And where better to leave our tour than at the front door. Before:
To be continued...
It's a year now since I bought the run-down mobile home in the Santa Monica mountains. A lot of people called it a tear-down -- or pull-out, in mobile home parlance, which means you swap the existing older structure with a newly-built unit. But none of those people had ever done a serious renovation, and they didn't have the support of a great team, so I smiled and nodded and went ahead anyway.
To be continued...
I can't remember whether I shared this on the blog or just strong-armed anyone within squinting distance of my cell, but here's one of my favorite recent shots of Maisie and Walt.
Soon, not right away but sometime in the near future, I think, probably, I'm going to start posting only every few days. Or so. I think. Maybe.
Whatever you're celebrating today -- Easter or the 7th day of Passover or 4/20 (or maybe all three) -- we here in Malibu share your joy.
Remember this, the mobile home in need of so much repair that one of the metrics I used to interview the subcontractors was whether or not they went pale at the sight of it?
Well, it's finished and now it's this:
And it's for sale again.
We're much later than usual for our walk this morning so it's a surprise to see who else is at the lake. First one:
...then two coyotes:
You hear them a lot at night, of course, a pack on the hunt. It's spring and it's dry and their territories are shifting. There are howls that say hello, who are you? Where are you? That say, let's eat. And then soon that chorus of yips, a shrillness that rips (the only word) through the dark, through the walls, sets neighborhood dogs to futile barking.
These two seemed new, drawn down from the hills by the scent of water? They looked around, strolled around, walked on only when they were good and ready.
A little closer? OK:
I really don't mean to turn this into a dog blog but...Walt.
Here's what happens when you walk out the front door and, after running a few errands, return via the porch.
What's next -- skipping school to binge-watch dog movies on his iPad?
I wish there was a way to show you the layers of light in the oak grove, how it shifts and glides, slides in the breeze. Grasses moving, leaves moving. Time gone. Summer coming.
It's mating season up at the lake and may I just say, eek. And yikes. Whether it's ducks or geese or grebes or egrets it always looks like someone's about to drown. And I get it, I do, that's just Mother Nature doing her thing, but seriously? Eek. And yikes.
We went to Paramount Ranch the other morning with a friend, an equestrienne who knows all the roads and the trails from years of riding there. We took the dogs, Maisie and Walt and my friend's rescue, Bailey, and it was green and gold and silent, like a waking dream.
Our gorgeous, golden coastal native, the giant coreopsis, is now flowering on Point Dume. It's deciduous, so other than these few brief weeks, it's a stumpy, lumpy-looking plant. And it's a succulent, which means it can't stand up to frost, but can survive a drought.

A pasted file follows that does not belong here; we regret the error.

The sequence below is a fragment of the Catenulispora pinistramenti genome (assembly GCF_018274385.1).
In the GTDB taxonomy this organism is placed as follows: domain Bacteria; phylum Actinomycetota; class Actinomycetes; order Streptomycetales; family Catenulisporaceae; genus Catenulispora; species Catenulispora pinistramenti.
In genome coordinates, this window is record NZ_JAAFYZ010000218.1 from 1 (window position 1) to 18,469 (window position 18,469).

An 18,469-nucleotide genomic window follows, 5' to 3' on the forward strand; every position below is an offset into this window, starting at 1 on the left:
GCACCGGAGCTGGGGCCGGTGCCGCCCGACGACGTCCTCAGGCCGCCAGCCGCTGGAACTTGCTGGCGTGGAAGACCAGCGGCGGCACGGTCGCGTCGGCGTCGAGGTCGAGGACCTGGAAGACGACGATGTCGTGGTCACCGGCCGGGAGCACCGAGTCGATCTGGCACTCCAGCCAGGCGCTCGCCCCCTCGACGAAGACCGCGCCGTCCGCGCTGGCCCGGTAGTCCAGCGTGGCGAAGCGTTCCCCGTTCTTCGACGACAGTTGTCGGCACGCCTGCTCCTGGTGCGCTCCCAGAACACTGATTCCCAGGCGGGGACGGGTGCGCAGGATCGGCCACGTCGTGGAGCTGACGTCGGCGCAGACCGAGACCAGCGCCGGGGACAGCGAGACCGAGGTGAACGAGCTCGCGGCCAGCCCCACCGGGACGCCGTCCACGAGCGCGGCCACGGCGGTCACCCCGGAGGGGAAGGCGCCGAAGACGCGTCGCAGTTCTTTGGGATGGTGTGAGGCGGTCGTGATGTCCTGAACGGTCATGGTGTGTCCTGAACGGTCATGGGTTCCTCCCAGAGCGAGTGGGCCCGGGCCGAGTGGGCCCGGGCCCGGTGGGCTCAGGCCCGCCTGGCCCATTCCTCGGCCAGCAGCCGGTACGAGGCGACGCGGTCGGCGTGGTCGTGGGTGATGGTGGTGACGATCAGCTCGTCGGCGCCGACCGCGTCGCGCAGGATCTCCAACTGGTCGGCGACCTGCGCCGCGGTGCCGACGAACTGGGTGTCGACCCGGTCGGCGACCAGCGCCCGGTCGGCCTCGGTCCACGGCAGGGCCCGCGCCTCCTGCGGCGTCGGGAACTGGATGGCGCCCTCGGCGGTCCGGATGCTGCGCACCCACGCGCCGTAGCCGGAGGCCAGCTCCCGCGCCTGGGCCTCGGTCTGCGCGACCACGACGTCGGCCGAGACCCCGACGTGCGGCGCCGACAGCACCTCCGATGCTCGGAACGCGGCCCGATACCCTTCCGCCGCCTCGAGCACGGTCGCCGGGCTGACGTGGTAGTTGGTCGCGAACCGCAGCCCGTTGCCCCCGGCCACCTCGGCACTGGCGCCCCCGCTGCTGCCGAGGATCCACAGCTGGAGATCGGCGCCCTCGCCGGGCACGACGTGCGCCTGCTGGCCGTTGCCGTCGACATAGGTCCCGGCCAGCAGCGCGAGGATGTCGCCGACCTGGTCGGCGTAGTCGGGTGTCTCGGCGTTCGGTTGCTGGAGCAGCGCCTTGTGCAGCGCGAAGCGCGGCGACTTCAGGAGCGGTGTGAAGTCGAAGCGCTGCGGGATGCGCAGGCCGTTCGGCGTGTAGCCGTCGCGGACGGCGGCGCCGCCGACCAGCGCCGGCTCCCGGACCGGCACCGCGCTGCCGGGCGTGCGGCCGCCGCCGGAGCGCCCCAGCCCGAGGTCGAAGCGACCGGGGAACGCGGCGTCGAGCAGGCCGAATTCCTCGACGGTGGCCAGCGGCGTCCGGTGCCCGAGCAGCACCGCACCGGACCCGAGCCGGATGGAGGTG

Well, maybe not this drought.
If you're a regular visitor to the Point Dume headlands, you'll see the flowers are sparser and the plants are browner than in past years. The bloom came later this year as well, didn't emerge until those last two little rain storms we had.
The plants are still beautiful, of course--
...an unexpected burst of color and frilly green in our naturally sere bit of coastline.
California, still the golden state.
(Be careful -- parking is limited at Point Dume. Law enforcement types patrol often, and hand out pricey tickets.)
Thanks to Yahoo's latest changes to Flickr, I had to switch to the French language version to get the embed code for this video. Ever since Yahoo started with these redesigns, what was once a sweet little photo site has become slow and bloated. Needlessly complicated. As we say en français -- terrible.
So what's ridiculous is that what began as a post about the hummingbird wars presently being waged up at the barn (see le video) instead became this grrr-it-sucks Flickr rant.
Any of Flickr's foreign language options will give you access to the pre-March 2014 redesign of the site. For now, anyway.
I love these leathery flowers, and that this vine comes from a cutting I took (years and years ago) at Barbra Streisand's former house in the canyon.
This doesn't come even a little bit close to how beautiful the sunset light on the sunflowers was. Not even in the zip code.
He's a shy guy -- make the slightest move and he's gone.
It's like he can feel the camera--
...even when you're shooting from 30 feet away.
See what I mean?
It kind of sort of rained a little bit last night so we headed for the beach this morning. Blue, very, very blue:
Look who got to leave the first footprints:
It sure was pretty.